A lot of people like to number the strings of a 12-string guitar from one to twelve, but I find it much easier to number them as a 6-string guitar.
Learning how to tune a guitar is an important skill for beginning guitar players. Let on you’ll want to explore some of the many alternate and open tunings. Alternate tunings may be necessary to play a certain song. These lessons are all related to guitar tuning, including some wonderful song arrangements.
Guitar tuning is hardly the most fun aspect of playing. But there are things you can do to improve and speed up your tuning, and pitfalls to avoid.
Here is an easy fingerstyle arrangement of Joni Mitchell’s “The Circle Game,” done in open G tuning. As always, we’ll walk you through it step by step.
Without a properly tuned guitar, it’s nearly impossible to sound good. These are some of the most common questions beginners ask about guitar tuning.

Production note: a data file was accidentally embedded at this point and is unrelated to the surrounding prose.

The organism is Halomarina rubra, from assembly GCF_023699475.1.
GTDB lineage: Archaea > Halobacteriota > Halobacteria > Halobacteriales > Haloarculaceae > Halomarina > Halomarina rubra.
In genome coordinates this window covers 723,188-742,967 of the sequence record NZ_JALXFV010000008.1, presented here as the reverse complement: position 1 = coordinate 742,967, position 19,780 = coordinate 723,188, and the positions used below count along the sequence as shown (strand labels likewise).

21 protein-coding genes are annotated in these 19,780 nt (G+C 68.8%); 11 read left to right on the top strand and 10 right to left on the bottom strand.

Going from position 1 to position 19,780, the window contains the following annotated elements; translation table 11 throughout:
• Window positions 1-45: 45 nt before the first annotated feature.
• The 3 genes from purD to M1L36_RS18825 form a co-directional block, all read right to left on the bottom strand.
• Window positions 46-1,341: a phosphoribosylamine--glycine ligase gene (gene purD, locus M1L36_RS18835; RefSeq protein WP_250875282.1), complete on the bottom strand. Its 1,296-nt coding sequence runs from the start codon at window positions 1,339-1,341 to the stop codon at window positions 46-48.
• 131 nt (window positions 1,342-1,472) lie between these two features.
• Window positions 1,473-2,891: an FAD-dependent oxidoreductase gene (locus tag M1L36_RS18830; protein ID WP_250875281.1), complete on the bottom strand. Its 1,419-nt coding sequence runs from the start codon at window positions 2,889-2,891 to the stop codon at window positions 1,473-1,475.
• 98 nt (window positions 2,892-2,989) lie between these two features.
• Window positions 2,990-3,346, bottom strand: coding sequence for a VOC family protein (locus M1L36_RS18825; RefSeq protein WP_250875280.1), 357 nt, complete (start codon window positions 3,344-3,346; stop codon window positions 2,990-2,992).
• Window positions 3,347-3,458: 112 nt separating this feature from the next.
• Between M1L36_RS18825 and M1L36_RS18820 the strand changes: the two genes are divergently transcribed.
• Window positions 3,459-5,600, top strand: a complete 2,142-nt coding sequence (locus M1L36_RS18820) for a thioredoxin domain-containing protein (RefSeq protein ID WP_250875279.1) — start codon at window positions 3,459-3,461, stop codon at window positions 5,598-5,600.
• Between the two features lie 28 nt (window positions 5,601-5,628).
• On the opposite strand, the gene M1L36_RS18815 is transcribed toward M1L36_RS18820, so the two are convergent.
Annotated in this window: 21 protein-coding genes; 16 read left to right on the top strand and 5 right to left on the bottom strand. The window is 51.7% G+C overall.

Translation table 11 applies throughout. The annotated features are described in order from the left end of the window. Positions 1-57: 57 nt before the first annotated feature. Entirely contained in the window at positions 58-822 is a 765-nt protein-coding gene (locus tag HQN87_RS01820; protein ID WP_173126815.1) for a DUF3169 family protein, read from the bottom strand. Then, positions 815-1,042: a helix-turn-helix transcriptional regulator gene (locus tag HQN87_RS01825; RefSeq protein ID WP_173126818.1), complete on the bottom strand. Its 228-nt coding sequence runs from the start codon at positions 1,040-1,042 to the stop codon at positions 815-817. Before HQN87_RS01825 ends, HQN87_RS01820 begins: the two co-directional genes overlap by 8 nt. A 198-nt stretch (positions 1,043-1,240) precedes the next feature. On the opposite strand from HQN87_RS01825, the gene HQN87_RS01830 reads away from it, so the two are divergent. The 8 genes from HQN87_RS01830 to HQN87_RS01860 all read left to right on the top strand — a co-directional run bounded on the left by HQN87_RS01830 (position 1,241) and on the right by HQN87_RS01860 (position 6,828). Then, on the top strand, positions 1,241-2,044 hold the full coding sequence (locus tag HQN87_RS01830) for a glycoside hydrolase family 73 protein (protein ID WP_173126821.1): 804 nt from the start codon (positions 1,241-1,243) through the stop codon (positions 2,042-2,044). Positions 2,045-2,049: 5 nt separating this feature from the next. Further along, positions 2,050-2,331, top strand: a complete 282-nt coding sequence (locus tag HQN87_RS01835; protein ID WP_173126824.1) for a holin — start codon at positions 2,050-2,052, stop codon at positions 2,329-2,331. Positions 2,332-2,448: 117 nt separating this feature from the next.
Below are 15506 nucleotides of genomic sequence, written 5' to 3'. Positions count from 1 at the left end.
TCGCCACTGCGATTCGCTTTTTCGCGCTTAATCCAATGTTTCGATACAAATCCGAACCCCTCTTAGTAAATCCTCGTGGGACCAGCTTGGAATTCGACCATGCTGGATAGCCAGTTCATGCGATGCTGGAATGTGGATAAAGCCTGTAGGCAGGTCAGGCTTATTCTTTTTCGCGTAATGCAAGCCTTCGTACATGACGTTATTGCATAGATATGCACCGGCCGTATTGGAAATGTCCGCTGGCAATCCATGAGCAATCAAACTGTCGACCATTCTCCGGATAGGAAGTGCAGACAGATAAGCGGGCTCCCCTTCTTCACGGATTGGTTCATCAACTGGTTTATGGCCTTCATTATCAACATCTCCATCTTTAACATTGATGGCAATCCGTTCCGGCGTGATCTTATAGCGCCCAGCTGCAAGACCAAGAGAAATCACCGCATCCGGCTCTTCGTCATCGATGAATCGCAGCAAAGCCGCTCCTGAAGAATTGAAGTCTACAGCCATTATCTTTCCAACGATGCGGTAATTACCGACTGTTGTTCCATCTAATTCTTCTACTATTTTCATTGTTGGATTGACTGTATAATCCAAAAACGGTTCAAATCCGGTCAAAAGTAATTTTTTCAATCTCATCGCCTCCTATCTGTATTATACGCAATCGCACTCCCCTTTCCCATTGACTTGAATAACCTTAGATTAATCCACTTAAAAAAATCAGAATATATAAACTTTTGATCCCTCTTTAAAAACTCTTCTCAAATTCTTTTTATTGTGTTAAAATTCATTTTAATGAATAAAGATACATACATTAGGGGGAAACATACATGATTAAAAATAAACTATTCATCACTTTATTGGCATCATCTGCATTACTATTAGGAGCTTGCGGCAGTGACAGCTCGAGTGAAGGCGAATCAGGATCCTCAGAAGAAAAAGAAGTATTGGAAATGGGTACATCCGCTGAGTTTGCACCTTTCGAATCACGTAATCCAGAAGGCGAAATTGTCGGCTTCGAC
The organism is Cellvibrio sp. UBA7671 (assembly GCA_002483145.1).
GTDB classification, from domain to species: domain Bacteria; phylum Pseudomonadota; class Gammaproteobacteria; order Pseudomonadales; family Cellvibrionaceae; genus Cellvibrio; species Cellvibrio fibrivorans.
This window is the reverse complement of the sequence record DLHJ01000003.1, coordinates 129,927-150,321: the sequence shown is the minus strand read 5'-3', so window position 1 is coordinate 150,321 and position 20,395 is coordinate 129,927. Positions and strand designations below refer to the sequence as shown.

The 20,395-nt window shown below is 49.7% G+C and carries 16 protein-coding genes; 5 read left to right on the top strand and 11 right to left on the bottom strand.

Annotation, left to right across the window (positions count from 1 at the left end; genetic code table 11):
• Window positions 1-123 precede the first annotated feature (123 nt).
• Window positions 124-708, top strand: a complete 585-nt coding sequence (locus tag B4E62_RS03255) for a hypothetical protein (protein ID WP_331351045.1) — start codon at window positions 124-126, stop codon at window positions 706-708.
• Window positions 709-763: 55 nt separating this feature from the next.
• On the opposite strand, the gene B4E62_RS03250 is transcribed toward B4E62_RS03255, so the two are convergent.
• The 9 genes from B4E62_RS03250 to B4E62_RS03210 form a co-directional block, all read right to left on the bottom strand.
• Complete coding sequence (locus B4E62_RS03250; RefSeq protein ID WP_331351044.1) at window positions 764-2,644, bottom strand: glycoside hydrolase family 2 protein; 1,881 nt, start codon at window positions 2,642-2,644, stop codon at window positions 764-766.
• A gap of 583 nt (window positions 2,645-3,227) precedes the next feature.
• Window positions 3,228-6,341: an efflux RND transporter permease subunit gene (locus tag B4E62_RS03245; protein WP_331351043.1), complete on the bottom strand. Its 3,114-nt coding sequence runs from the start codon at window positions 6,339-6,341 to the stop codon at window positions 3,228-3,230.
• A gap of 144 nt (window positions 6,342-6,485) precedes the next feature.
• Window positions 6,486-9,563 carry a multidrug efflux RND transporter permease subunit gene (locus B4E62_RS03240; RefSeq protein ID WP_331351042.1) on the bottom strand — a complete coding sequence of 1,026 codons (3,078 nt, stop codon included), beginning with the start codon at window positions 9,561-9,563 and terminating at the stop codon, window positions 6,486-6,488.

Vic Lewis looks at the basics of playing slide guitar in standard tuning, which is a great thing to know if you’d prefer to not keep changing your tuning every other song!
Alternate tuning involves changing any or all of a guitar’s strings to a different note than in standard tuning. “Drop D” and DADGAD tunings are frequent choices of alternate tuning but there are many to choose from.
In open tuning, the guitar’s six strings are tuned to the notes of a single, easily identified chord. Open tuning is used a lot by slide guitar players. It’s also a favorite of Keith Richards.
Standard tuning is tuning each string of your guitar to a specific note. It makes learning the guitar easier by allowing you to play the various chords in the same way that other people do.
Another new Guitar Noise writer makes his debut with this introduction to the wonders of open C tuning.